Molecular Imaging in Genetics




Neuroimaging is a potentially valuable tool to link individual differences in the human genome to structure and functional variations, narrowing the gaps in the casual chain from a given genetic variation to a brain disorder. Because genes are not usually expressed at the level of mental behavior, but are mediated by their molecular and cellular effects, molecular imaging could play a key role. This article reviews the literature using molecular imaging as an intermediate phenotype and/or biomarker for illness related to certain genetic alterations, focusing on the most common neurodegenerative disorders, Alzheimer’s disease (AD) and Parkinson disease.


Key points








  • The effect of genes is not expressed at the level of mental behavior, but is mediated by molecular and cellular effects; therefore, molecular imaging is important.



  • There is a need to shift from late intervention to prevention, targeting at-risk asymptomatic patients with disease-modifying drugs, when the potential for preservation of function is the greatest.



  • Fluoro-[ 18 F]-deoxyglucose positron emission tomography (FDG-PET) and amyloid PET imaging can be a marker of Alzheimer disease risk in patients carrying genetic related mutations.



  • In Parkinson disease, prospective longitudinal assessment of nonmanifesting genetic at-risk patients will provide fundamental information about the natural history of the disease and possibly halt its progression.






Introduction


In recent years, with important advances in molecular genetics, neuroimaging has emerged as a potentially valuable tool to link individual differences in the human genome to structure and functional variation into brain system. This allows narrowing the gaps in the casual chain from a given genetic variation to a brain disorder. Considering that the effect of genes are not usually expressed directly at the level of mental behavior, but rather are mediated by their molecular and cellular effects, molecular imaging could play a key role on this regard.


This article reviews the literature using molecular imaging as an intermediate phenotype and/or biomarker for illness related to certain genetic alterations. Focus is on the two most common neurodegenerative disorders, Alzheimer’s disease (AD) and Parkinson disease (PD).




Introduction


In recent years, with important advances in molecular genetics, neuroimaging has emerged as a potentially valuable tool to link individual differences in the human genome to structure and functional variation into brain system. This allows narrowing the gaps in the casual chain from a given genetic variation to a brain disorder. Considering that the effect of genes are not usually expressed directly at the level of mental behavior, but rather are mediated by their molecular and cellular effects, molecular imaging could play a key role on this regard.


This article reviews the literature using molecular imaging as an intermediate phenotype and/or biomarker for illness related to certain genetic alterations. Focus is on the two most common neurodegenerative disorders, Alzheimer’s disease (AD) and Parkinson disease (PD).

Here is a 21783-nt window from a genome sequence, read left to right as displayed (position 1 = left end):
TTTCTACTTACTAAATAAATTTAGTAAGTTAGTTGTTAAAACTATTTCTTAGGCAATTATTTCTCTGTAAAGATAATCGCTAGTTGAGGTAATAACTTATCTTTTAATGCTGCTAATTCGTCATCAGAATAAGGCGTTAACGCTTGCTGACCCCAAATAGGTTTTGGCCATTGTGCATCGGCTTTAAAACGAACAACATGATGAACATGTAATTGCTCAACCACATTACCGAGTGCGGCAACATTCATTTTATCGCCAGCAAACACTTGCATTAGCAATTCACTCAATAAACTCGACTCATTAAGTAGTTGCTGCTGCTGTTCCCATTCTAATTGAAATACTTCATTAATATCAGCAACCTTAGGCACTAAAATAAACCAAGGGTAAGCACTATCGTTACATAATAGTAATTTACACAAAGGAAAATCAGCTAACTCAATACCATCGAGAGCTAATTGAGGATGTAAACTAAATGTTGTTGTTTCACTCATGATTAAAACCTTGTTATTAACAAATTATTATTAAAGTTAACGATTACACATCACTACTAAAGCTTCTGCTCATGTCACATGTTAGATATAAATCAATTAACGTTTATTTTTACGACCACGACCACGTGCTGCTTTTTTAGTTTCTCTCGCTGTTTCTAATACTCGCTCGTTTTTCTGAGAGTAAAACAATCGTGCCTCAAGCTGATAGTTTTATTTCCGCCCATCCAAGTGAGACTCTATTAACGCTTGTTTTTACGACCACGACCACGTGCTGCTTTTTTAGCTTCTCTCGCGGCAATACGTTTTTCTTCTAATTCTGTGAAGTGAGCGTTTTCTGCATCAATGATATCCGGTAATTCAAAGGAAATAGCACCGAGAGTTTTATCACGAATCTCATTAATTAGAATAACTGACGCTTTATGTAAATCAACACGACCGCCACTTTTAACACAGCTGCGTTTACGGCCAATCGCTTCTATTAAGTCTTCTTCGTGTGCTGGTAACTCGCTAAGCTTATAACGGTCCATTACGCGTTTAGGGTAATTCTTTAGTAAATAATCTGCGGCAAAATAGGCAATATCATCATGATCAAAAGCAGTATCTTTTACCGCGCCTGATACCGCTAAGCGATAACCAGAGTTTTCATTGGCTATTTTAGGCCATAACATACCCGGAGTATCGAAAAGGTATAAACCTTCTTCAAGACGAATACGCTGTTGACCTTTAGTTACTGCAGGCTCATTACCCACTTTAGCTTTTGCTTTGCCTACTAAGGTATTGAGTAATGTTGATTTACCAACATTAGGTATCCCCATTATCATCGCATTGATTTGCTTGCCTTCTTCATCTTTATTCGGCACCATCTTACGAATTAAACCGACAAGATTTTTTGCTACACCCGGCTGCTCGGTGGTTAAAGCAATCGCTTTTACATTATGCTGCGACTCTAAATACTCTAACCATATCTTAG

Alzheimer’s disease


AD is the most important cause of dementia and affects 1 in 10 individuals over the age of 65. By 2050, there will be an estimated 1 million new cases per year in the United States, increasing health care costs by around 85%. Even if a prevention therapy has only a modest effect, it could provide an extraordinary public health benefit. For instance, a therapy that delays by 5 years the onset of this disorder could reduce the risk of it by one half. It is estimated that in almost 50 years, a treatment modestly helpful, could reduce the prevalence of AD from 16 to 9 million cases and reduce costs from $750 to $425 billion per year.


Amyloid plaques and neurofibrillary tangles are the most common neuropathologic hallmarks of AD and occur decades before symptoms. It is well known that the clinical diagnosis is not possible until a more advanced pathologic stage of disease is reached. Therefore, there is a need to shift the paradigm from late intervention (where treatment comes too late in the course of the disease) to prevention, targeting at-risk asymptomatic patients with disease-modifying drugs, when the potential for preservation of function is the greatest, and before irreversible synaptic and neuronal injury. Thus, it is necessary to identify individuals who are still cognitively normal, or who present mild symptoms (mild cognitive impairment) and have either a high risk for developing AD or are in a presymptomatic stage of disease.


Over one half of the risk for developing AD is owing to genetic factors, with heritability estimates in the range of 58% to 74%. Case-control genome-wide association revealed a large number of genetics variants that have now been consistently associated with AD, and have been disclosed by meta-analyses of large number of studies worldwide. Molecular neuroimaging, especially with fluoro-[ 18 F]-deoxyglucose positron emission tomography (FDG-PET) and with amyloid-β peptides (Aβ) PET ligands have provided evidence for phenotypic differences in cognitively normal individuals under some genetics or heritable risks for AD. For instance, FDG-PET has been successfully used to demonstrate signs of AD pathology, predicting patients with mild cognitive impairment who will decline in cognition. The FDG-PET pattern in AD demonstrates specific reductions in the cerebral metabolic rate of glucose (CMRglc) in the parietotemporal areas, posterior cingulate cortex (PCC) and medial temporal lobe, whereas cerebellum, striatum, basal ganglia, and primary visual and sensorimotor remain preserved. AD can be divided into 2 groups by age of onset: Early onset, at less than 65 years (EOAD) and late onset, at greater than 65 years (LOAD), each having some known gene mutations.